This book, in so doing, seeks to dismantle any linear understanding of Latin America by drawing, instead, and without the pretention to offer any all-embracing and exhaustive perspective, a multifaceted historical geography that is able to unveil the controversial relations between power and knowledge that contributed to producing the global area of the world known as “Latin America”.

References

Adam, B. (2004). Time. Cambridge: Polity Press.

Chakrabarty, D. (2000). Provincializing Europe: Historical Thought and Postcolonial Difference. Princeton, NJ: Princeton University Press.

Chernilo, D. (2008). A Social Theory of the Nation-State: The Political Forms of Modernity Beyond Methodological Nationalism. New York: Routledge.

Duer, M., and Vegliò, S. (2019). Modern-colonial geographies in Latin America: The mirage of the civilizing city and the archaic countryside. Journal of Latin American Geography, 18(3), 11–29.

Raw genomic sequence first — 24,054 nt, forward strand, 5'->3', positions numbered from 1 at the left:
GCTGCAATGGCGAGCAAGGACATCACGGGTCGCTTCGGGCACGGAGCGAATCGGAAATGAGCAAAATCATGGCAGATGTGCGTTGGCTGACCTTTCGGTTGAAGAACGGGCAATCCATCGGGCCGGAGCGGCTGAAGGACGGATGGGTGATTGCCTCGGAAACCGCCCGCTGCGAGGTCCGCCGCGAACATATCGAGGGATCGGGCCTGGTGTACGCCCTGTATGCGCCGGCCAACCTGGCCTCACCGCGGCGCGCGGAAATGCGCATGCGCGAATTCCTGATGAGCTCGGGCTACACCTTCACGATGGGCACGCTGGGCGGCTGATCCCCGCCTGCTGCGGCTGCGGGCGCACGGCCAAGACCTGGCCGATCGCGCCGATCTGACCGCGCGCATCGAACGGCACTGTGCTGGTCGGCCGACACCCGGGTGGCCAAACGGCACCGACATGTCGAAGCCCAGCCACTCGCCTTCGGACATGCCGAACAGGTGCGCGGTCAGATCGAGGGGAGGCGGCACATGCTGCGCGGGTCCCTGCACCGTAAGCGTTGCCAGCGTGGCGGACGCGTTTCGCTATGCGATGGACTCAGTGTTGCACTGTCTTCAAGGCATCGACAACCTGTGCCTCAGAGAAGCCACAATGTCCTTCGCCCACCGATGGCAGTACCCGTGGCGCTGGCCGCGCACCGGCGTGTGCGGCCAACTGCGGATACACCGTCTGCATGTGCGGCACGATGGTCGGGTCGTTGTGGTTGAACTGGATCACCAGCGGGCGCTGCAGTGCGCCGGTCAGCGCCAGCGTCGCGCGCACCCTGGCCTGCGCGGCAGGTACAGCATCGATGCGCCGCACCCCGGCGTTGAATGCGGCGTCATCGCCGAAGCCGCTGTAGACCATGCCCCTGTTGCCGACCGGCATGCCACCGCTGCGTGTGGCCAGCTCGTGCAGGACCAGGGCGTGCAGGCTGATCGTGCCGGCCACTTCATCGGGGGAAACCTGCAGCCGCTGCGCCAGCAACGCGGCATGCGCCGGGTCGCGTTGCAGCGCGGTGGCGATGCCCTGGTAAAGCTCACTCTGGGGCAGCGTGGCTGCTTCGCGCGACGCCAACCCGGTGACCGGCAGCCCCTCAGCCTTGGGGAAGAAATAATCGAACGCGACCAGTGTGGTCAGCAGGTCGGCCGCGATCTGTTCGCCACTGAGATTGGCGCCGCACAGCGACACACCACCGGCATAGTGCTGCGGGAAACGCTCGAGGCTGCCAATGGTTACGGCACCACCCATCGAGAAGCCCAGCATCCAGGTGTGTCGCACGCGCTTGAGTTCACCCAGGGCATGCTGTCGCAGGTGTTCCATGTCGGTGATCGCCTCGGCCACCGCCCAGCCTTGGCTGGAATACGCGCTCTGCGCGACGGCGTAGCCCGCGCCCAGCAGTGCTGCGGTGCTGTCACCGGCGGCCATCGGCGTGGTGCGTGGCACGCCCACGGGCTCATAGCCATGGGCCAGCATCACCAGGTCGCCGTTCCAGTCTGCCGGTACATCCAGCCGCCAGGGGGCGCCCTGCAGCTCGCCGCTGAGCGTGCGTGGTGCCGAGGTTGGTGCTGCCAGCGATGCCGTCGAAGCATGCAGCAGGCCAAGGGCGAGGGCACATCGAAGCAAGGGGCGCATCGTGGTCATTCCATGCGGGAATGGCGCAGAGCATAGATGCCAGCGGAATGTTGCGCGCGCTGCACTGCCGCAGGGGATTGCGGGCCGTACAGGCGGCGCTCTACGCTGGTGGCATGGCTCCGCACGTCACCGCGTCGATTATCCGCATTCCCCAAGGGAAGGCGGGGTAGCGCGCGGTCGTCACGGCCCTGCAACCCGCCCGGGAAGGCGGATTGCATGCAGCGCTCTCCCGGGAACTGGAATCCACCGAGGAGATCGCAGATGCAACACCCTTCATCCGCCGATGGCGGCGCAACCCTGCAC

King, A. (1990). Urbanism, Colonialism and the World-Economy. London and New York: Routledge.

Mignolo, W. (2005). The Idea of Latin America. Malden: Blackwell.

Romero, J. L. (2001 [1976]). Latin America: Its Cities and Ideas. Washington: OAS.

Vegliò, S. (2020). The Urban Enigma: Time, Autonomy, and Postcolonial Transformations in Latin America. Lanham: Rowman & Littlefield.